Midnight Oil, Auckland New Zealand, 2022

Midnight Oil

3rd September 2022
Spark Arena, Auckland, New Zealand

Review by Charlotte Lightbody, with photography by Ginelle Cocks. 

Despite the doom and gloom of global news updates, there was nothing gloomy about the thought-provoking rock performance that Midnight Oil put on at Spark Arena last night.

Touring to celebrate the release of their latest album, RESIST – Midnight Oil, one of Australia’s (and the world’s) most beloved bands gave Aotearoa a belated, but warmly received performance.

The show opened with musician and actor, Troy Kingi who warmed up the crowd with a bunch of energetic tracks. This multi-talented man is currently working through his 10-10-10 project which consists of 10 albums, in 10 genres, across 10 years. His values and approach to life made him the perfect person for the task of opening a Midnight Oil show.

The main act took to the stage backed by the image of a clenched fist clasping a human heart. Midnight oil remains what they have always been: A band that openly displays their politics proudly, both lyrically and literally. They are a band for those who care about promoting positive social change. A band who does not shy away from presciently discussing the grim realities of colonialism and climate change – they did it in the 70’s, and they are still doing it now in 2022. Primarily the focus is on the effects both issues have had on the native population of their home Australia. But it’s a message that rings just as true for Aotearoa New Zealand. Just as it does the same for countries further afield, such as the US which they’d toured recently.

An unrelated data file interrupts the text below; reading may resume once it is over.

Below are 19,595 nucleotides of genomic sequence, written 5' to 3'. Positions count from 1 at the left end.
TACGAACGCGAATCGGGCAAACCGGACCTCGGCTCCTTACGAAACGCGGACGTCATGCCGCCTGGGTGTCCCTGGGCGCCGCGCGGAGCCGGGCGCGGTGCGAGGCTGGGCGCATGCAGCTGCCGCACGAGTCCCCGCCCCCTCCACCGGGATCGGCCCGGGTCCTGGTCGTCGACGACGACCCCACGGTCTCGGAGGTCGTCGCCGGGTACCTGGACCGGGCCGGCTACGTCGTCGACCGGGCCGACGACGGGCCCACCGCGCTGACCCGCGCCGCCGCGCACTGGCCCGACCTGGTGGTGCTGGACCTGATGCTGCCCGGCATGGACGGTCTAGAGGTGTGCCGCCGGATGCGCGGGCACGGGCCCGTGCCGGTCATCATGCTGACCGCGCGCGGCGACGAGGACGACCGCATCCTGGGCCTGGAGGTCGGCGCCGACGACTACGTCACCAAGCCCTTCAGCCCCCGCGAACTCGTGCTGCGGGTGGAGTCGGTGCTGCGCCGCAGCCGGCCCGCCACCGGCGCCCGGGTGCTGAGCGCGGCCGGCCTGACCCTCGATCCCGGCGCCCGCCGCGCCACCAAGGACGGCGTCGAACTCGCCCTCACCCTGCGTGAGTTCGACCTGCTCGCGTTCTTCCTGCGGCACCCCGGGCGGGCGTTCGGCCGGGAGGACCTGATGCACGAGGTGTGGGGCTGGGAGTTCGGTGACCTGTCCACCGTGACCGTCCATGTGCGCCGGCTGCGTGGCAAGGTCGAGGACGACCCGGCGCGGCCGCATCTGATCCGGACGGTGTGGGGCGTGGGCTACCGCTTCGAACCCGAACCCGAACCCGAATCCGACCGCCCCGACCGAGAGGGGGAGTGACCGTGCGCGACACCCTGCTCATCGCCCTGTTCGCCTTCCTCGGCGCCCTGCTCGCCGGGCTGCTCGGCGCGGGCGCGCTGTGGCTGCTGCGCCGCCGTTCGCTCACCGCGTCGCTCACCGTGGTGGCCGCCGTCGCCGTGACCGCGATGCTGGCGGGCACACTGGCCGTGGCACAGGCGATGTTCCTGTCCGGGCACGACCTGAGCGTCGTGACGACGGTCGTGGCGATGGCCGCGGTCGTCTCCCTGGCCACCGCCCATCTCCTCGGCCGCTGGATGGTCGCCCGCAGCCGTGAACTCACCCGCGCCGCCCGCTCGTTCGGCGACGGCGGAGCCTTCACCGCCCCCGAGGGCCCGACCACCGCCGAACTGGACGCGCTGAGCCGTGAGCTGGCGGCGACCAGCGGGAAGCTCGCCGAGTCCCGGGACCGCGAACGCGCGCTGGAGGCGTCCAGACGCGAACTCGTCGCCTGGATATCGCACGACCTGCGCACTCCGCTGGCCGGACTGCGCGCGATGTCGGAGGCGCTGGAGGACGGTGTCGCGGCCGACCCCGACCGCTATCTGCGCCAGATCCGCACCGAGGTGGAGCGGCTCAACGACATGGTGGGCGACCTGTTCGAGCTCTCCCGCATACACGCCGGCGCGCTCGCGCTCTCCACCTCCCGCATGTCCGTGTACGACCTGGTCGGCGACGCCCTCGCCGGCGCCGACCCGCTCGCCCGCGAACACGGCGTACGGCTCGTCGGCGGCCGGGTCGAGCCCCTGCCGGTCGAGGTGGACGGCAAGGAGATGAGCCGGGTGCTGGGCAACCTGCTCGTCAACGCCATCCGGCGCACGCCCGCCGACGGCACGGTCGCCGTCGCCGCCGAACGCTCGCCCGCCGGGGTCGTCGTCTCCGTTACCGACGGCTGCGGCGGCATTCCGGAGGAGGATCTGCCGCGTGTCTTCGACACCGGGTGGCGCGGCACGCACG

We were treated to a medley of tracks from their new RESIST album, laced with a strong throughline of punkish stylings, a rap interlude, and great vocal harmonies throughout. My favourite track of the night however, was Short Memory – a catchy song and clearly a crowd highlight, judging by the energy in the arena.

Peter Garrett (lead vocalist) has retained his jarred, jerky interpretive dance moves. His signature style of movement intentionally falling in and out of time with the beats laid down by his band mates. Older, but still very much the same as the character seen in music videos of their earlier days. This said as a younger attendee: It was great to see so many out that no doubt have been fans of Garrett and the crew over the decades, a group united in their love of politically charged rock music. Between tracks they reminisced together. Garret joyfully noting how great it is to see the recognition of Te Ao Maori finding it’s path back into the New Zealand experience through signage and naming and political reconciliation. The crowd cheered in agreement. At one point he dissed Trump jeering at the poor legal situation he’s got himself into recently, referred to the US as the “United States of Stupid” and he also called out Fonterra for methane pollution. If this is anything to go by, it can happily be said that “The Boomer’s are alright”, this crowd still had energy to fight for a better future. In another callout of the present, he removed his shirt to display an “I stand with Ukraine” t-shirt for a couple of tracks. This band cannot be enjoyed with a closed mind, and that is a big reason why they are loved.